Is Gabriel Jesus ready to take Sergio Aguero goalscoring mantle at Manchester City?

How many more Manchester derbies are left in Sergio Aguero’s tank? The Argentine, one of the greatest players ever to don City’s sky blue shirt, has been ruled out of the starting lineup for Saturday’s game as he continues to battle with the injury issues that have limited his game time in 2020.

Though it would be exceedingly unwise to doubt a player of Aguero’s consistent excellence in front of goal — particularly after a poacher’s finish in midweek Champions League match against Marseille — age and injuries would appear to be catching up with him. 

As Pep Guardiola noted, there will be qualities Aguero has that will possibly still be there long after he has hung up his boots. “His instinct to score will always be there,” the City boss said in midweek. Even after “three or four” training sessions there was a sharpness to the 32-year-old when he was around the Marseille area. Against an extremely ordinary defense, he sensed the chance to get goals; when the chance came his way one knew he would not waste it.

Even on the sidelines Aguero will exude no little menace for Manchester United’s slipshod defense. In 13 Premier League matches against the Red Devils, he has eight goals against them. He may not start, but if the game is in the balance late on, few would bet against him making an impact off the bench.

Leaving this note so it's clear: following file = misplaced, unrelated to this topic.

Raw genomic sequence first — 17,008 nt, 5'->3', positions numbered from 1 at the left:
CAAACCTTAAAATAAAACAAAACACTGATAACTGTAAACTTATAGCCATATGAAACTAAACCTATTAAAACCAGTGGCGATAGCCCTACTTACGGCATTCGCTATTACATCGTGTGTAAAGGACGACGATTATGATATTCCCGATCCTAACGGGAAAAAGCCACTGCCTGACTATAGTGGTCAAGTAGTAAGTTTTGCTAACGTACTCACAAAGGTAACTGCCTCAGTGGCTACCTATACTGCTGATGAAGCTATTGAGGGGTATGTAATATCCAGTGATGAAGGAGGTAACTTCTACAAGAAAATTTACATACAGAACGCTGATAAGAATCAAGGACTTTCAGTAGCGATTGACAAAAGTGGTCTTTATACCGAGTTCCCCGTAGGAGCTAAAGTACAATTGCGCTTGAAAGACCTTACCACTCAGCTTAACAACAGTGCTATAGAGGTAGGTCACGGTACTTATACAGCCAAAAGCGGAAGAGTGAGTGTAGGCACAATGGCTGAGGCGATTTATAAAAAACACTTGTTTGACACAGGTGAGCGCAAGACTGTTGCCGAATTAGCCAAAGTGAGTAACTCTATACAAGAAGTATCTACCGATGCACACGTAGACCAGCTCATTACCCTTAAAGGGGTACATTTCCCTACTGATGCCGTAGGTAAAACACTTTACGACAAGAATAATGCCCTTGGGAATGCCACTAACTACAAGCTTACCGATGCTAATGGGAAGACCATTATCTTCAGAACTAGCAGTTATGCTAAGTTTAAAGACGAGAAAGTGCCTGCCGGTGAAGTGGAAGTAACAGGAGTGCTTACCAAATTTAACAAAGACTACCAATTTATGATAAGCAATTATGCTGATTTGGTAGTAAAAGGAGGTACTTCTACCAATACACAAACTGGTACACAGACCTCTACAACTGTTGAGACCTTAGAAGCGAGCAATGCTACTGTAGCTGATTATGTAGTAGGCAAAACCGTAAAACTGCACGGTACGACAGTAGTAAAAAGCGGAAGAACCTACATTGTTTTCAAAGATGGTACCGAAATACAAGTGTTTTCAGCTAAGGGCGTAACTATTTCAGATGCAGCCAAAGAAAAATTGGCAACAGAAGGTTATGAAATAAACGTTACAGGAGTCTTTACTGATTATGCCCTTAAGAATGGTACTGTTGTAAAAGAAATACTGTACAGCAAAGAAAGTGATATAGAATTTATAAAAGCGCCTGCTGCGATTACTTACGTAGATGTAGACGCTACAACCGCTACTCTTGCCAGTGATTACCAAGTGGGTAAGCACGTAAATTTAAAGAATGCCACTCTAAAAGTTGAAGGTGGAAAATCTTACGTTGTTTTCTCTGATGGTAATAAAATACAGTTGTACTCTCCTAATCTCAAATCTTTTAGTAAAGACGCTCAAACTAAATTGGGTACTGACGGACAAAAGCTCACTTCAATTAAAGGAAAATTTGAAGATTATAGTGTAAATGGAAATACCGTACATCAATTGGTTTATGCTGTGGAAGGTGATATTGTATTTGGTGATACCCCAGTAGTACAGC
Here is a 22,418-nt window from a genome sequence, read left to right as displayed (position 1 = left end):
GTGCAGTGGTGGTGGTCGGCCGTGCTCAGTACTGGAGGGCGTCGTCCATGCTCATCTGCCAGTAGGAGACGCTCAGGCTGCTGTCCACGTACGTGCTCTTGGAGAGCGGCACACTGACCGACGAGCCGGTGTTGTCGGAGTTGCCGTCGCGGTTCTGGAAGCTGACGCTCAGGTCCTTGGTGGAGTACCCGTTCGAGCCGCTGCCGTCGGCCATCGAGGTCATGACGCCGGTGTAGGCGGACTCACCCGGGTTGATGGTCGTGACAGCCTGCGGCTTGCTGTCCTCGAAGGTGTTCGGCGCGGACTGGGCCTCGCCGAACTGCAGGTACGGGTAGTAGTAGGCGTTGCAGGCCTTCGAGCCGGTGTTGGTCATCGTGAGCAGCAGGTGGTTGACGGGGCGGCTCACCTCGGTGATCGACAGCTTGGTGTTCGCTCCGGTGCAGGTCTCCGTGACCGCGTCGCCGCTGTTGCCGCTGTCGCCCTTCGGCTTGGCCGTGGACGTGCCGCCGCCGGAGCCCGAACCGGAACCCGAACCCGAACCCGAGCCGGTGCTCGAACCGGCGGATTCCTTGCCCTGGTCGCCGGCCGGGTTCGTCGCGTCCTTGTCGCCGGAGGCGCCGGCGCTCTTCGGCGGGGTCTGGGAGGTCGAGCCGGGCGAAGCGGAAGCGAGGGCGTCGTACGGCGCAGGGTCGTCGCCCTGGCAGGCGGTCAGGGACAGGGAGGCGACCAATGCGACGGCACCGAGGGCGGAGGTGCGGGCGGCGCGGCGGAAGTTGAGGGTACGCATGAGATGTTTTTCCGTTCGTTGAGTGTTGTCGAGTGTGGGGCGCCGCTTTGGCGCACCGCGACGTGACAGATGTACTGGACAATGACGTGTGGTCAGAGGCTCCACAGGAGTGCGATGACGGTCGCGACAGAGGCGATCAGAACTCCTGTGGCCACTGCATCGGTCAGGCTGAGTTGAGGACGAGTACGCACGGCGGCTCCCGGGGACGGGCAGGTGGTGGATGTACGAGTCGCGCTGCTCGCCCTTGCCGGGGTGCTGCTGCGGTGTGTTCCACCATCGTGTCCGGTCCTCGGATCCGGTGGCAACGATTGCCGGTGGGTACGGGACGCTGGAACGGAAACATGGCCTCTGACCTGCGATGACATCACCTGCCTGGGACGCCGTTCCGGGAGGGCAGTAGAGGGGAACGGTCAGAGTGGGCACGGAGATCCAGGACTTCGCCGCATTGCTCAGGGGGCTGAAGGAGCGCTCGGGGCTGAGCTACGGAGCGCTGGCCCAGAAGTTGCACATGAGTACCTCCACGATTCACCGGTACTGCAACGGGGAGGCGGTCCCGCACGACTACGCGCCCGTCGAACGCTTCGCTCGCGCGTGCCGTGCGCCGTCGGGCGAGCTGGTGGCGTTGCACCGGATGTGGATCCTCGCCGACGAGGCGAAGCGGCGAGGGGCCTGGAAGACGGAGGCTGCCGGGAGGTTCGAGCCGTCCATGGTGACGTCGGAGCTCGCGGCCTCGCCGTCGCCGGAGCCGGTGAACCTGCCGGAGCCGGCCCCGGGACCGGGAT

Whether Gabriel Jesus, Aguero’s replacement, will inspire such fear at Old Trafford is another matter entirely. In eight meetings with United, he is yet to score. That comes with the significant caveat that the vast majority of those appearances were off the bench but his opposing defense on Saturday will hardly concern themselves with such factors.

Jesus’ record against Manchester United rather speaks to perhaps the most fundamental question that City face as they prepare for their post-Aguero future. Is Jesus the man to lead the line on the biggest occasions over the coming years?

For a time in his City career such a question felt redundant. Of course, Jesus was City’s future, he looked like being their present as well after his $35 million arrival from Brazilian giants Palmeiras in January 2017. While Guardiola mulled whether Aguero’s off-ball deficiencies overshadowed his goal return, the youngster hit the ground running with seven goals in 11 games.

More than that it was the intensity of his pressing, the sharpness of his link-up play and the diligence with which he got into defensive shape that won him admiration in England. In his first Premier League campaign with the club, he won 71 percent of his tackles, a tally bettered by only one forward (Marcus Rashford) with over 500 minutes of play in the 2016-17 season.